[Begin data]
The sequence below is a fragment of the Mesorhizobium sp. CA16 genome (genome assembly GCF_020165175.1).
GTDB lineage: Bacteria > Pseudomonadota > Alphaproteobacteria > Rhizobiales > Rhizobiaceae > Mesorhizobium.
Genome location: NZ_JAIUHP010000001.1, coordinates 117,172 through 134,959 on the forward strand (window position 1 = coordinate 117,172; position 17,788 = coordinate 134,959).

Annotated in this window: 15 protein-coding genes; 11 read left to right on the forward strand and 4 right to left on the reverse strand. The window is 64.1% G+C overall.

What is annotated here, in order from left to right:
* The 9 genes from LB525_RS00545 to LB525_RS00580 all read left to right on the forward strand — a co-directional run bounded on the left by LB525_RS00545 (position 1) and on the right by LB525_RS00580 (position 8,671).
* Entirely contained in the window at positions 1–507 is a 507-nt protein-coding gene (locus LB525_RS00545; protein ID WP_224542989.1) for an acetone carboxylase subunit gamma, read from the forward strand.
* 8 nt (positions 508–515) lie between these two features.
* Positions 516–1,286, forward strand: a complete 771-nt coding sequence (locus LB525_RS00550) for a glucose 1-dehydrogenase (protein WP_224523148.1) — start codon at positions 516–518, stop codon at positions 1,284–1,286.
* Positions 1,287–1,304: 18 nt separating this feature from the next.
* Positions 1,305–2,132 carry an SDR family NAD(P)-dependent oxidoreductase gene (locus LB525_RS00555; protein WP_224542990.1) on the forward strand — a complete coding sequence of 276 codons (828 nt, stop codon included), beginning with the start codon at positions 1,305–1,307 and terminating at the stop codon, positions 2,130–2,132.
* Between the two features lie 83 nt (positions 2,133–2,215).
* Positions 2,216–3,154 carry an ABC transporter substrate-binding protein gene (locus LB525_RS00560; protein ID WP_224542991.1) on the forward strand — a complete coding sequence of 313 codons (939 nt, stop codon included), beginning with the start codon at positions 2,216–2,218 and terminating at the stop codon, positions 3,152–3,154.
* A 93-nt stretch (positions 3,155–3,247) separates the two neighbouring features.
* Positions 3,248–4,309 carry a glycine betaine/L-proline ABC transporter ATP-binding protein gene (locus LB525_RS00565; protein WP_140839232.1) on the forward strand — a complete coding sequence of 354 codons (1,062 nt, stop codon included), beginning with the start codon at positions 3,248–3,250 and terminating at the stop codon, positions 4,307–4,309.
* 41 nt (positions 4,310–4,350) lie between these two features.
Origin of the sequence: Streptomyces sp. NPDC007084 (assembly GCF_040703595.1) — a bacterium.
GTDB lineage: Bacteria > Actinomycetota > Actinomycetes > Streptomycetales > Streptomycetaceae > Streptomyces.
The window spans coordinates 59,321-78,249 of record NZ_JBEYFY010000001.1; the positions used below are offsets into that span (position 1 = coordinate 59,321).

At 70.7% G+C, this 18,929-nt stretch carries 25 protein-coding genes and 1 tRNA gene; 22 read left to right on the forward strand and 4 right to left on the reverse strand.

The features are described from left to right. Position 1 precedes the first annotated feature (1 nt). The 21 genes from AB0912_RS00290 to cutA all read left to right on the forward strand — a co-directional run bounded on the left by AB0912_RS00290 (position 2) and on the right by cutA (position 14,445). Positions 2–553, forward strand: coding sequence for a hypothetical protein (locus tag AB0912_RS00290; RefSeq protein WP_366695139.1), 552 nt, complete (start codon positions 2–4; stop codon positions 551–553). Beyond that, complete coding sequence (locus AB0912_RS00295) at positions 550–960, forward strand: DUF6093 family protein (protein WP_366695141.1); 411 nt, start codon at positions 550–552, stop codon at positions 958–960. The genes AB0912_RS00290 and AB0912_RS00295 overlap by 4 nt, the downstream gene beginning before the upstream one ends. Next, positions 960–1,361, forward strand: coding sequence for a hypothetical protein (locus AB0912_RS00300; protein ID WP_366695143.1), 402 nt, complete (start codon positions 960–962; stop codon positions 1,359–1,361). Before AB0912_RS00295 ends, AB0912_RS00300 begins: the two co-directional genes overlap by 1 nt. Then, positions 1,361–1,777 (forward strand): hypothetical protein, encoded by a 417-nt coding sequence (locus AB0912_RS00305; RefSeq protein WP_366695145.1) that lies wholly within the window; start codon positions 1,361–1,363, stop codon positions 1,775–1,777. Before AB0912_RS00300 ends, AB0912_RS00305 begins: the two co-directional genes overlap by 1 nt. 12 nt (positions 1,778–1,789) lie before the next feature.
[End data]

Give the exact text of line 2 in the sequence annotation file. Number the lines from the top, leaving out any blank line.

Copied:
GTDB lineage: Bacteria > Pseudomonadota > Alphaproteobacteria > Rhizobiales > Rhizobiaceae > Mesorhizobium.